Corporate Compliance

Tip: Auditing vs. monitoring

Compliance Monitor, July 13, 2010

Many healthcare professionals refer to auditing and monitoring interchangeably, although the two have very different meanings.

Auditing is a formal review governed by professional standards. To be an audit, one must include:

  • Completion by professionals who are independent of the operation under review
  • A methodical and structured approach that includes planning, sampling, testing, and validating
  • Formal communication with recommendations and corrective-action measures, followed by a documented follow-up of corrective actions

The chief audit executive or the chief compliance officer of the organization typically conducts the audit  and involves a formal communication to the board of management.

Monitoring is a less structured than auditing, although some audit techniques are occasionally employed. Monitoring includes:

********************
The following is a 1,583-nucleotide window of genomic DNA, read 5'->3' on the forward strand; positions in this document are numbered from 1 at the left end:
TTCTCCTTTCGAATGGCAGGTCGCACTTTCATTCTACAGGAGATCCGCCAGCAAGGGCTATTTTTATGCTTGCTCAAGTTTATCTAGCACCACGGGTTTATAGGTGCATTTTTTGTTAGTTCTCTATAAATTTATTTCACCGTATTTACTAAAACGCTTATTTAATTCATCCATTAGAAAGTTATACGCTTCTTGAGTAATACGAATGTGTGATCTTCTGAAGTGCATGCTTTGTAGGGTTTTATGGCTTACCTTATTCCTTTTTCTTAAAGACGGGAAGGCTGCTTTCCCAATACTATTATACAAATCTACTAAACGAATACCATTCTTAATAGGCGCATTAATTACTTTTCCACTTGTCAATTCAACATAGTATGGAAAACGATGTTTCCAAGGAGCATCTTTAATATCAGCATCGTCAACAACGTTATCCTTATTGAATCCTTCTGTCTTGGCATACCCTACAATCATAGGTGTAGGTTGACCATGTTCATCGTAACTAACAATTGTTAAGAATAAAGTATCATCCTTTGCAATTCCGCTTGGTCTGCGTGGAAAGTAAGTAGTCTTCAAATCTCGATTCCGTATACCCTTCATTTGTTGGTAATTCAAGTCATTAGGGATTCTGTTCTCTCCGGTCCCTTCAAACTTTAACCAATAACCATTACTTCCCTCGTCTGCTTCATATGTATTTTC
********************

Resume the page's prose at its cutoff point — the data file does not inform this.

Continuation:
• Completion by operations personnel, as opposed to audit personnel
  • Ongoing checking and measuring of fraud and abuse
  • Periodic spot checks based on daily, weekly, or monthly tests
  • Identification of the need for an audit

Departmental staff typically conducts monitoring, and it may involve the internal audit or compliance department. Think of monitoring as following trends, conducting analyses, and making adjustments accordingly.

This week’s tip was adapted from The Healthcare Auditor’s Handbook. For more information about the book or to order your copy, visit the HCMarketplace.

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